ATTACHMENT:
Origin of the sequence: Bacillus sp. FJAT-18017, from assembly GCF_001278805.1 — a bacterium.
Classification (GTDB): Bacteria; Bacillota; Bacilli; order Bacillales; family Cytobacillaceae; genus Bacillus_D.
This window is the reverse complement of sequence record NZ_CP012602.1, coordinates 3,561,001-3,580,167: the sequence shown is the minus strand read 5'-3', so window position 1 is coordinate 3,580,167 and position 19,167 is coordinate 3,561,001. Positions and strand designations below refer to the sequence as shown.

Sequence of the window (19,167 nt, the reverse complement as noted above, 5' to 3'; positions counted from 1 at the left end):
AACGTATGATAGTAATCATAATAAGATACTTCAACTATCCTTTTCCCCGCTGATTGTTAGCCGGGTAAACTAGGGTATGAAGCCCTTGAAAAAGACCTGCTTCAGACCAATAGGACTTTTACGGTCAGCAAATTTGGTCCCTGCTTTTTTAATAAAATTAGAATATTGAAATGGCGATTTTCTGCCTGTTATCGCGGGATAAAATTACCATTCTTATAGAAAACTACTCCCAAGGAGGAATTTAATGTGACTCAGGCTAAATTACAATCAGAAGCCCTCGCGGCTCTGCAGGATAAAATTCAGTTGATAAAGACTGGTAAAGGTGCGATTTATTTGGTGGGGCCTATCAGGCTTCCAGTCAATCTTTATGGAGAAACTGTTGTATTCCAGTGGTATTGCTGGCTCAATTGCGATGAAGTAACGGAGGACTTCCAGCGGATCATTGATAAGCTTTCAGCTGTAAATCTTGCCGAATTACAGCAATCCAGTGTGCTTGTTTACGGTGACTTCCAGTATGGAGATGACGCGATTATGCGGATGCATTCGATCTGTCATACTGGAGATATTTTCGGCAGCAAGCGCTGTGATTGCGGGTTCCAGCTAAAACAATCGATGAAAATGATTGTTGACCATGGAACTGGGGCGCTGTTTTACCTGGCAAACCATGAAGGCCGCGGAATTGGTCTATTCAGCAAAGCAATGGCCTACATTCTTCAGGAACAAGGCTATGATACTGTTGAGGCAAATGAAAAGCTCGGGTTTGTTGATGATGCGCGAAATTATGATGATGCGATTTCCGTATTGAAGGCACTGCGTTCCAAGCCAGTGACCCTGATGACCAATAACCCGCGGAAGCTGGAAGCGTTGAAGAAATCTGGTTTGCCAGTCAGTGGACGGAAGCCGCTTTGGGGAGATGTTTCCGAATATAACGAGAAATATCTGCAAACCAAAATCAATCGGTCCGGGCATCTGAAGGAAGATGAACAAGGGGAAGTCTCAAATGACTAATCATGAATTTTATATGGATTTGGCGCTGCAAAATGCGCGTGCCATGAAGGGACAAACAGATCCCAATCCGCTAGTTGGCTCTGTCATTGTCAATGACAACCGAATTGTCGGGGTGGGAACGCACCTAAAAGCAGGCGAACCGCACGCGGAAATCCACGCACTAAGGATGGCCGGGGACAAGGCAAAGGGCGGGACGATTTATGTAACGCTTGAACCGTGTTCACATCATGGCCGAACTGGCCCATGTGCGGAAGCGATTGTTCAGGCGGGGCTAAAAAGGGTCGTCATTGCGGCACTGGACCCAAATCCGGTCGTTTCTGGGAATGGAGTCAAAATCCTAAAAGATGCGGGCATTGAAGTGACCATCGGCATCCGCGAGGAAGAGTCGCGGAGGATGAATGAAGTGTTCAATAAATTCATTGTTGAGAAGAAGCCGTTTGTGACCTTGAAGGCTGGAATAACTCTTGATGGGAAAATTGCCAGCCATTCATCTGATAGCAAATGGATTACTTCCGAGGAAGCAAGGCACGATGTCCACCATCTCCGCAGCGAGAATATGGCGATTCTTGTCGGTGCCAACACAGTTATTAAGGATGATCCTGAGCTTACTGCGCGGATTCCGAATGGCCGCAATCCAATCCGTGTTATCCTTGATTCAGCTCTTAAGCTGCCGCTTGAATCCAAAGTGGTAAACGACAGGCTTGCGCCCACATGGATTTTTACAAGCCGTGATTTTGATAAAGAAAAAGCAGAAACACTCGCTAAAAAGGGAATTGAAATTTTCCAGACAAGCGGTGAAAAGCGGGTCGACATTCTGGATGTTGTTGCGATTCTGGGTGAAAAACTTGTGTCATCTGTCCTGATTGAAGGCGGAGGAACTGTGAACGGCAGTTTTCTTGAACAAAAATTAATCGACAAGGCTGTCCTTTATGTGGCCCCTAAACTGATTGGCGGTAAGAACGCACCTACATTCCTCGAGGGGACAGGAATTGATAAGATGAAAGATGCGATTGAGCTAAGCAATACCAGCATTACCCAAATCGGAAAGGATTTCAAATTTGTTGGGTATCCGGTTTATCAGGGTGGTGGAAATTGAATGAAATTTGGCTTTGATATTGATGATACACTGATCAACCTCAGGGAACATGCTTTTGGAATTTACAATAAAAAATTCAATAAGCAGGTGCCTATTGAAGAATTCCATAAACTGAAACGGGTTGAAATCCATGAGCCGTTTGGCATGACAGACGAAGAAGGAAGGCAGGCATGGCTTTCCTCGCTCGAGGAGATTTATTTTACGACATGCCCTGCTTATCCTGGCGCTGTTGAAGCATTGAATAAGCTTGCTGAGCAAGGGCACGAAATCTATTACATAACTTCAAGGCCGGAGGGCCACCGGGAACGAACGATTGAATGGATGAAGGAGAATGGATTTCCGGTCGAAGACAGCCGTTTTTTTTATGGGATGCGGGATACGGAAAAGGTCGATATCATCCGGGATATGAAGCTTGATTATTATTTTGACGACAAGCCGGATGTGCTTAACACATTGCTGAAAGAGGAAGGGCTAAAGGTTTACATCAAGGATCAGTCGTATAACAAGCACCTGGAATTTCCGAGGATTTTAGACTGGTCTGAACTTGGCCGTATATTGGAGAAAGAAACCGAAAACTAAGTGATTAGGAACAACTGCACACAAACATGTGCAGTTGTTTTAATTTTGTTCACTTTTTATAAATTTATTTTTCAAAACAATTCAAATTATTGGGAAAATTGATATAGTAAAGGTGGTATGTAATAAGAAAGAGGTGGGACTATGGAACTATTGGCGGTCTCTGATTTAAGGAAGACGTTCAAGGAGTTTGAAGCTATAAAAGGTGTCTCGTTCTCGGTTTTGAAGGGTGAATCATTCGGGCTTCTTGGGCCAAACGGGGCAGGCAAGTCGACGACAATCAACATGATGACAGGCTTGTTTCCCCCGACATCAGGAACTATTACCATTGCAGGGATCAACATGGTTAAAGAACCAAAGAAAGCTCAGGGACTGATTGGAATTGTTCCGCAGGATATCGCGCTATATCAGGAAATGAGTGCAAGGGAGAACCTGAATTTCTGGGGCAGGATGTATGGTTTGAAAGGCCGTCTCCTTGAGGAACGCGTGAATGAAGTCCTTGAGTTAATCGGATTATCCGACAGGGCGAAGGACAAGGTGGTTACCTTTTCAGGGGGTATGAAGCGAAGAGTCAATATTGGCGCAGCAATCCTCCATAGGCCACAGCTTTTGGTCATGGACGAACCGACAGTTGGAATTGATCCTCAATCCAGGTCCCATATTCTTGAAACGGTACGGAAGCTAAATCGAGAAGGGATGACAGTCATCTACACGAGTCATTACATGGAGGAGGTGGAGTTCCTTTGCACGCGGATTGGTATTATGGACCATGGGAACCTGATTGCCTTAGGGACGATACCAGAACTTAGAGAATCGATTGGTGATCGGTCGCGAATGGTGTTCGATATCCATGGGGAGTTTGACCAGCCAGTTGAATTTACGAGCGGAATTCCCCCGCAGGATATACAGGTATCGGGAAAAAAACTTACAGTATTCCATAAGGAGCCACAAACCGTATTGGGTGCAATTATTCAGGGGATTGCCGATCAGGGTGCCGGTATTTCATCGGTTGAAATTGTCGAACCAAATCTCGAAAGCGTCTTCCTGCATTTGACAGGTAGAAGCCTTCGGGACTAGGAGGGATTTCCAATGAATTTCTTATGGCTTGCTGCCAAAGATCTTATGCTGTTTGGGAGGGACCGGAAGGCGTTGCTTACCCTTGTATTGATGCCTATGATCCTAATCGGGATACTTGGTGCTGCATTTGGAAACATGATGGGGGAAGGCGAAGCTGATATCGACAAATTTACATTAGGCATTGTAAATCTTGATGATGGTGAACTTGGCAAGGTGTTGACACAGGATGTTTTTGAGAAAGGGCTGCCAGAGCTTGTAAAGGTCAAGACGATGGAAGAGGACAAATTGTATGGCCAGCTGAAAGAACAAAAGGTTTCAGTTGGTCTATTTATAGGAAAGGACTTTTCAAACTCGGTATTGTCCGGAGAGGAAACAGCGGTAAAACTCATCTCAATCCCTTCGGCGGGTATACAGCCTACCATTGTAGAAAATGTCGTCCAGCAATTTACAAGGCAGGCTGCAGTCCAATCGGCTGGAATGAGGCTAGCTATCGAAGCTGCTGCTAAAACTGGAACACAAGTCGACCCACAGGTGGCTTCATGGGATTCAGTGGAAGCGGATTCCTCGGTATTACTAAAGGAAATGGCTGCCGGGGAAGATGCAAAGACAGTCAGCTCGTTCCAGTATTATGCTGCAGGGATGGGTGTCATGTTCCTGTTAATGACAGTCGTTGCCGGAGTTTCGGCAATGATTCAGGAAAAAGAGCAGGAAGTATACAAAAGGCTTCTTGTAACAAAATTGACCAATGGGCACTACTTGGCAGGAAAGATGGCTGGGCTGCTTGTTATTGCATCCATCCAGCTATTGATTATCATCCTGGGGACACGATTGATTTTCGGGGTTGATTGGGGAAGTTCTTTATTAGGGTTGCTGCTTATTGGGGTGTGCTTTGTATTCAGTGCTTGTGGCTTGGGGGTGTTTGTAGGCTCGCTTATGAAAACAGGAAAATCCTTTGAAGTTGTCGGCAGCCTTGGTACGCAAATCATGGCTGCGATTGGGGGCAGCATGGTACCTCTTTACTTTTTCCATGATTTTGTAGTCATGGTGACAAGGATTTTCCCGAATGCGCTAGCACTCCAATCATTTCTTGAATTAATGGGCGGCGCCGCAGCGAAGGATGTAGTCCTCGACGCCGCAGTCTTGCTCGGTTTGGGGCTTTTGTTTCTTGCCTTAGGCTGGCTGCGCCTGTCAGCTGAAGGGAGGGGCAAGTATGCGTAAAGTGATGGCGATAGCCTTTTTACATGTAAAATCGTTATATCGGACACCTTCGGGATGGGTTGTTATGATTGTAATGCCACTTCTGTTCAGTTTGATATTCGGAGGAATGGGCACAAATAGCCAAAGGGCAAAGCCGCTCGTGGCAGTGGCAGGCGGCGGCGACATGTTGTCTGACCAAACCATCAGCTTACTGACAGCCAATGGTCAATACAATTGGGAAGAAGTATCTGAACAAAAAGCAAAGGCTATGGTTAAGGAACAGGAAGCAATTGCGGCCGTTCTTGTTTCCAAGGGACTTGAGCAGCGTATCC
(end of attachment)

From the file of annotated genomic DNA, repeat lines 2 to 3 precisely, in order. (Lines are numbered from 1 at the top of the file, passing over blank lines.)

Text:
Classification (GTDB): Bacteria; Bacillota; Bacilli; order Bacillales; family Cytobacillaceae; genus Bacillus_D.
This window is the reverse complement of sequence record NZ_CP012602.1, coordinates 3,561,001-3,580,167: the sequence shown is the minus strand read 5'-3', so window position 1 is coordinate 3,580,167 and position 19,167 is coordinate 3,561,001. Positions and strand designations below refer to the sequence as shown.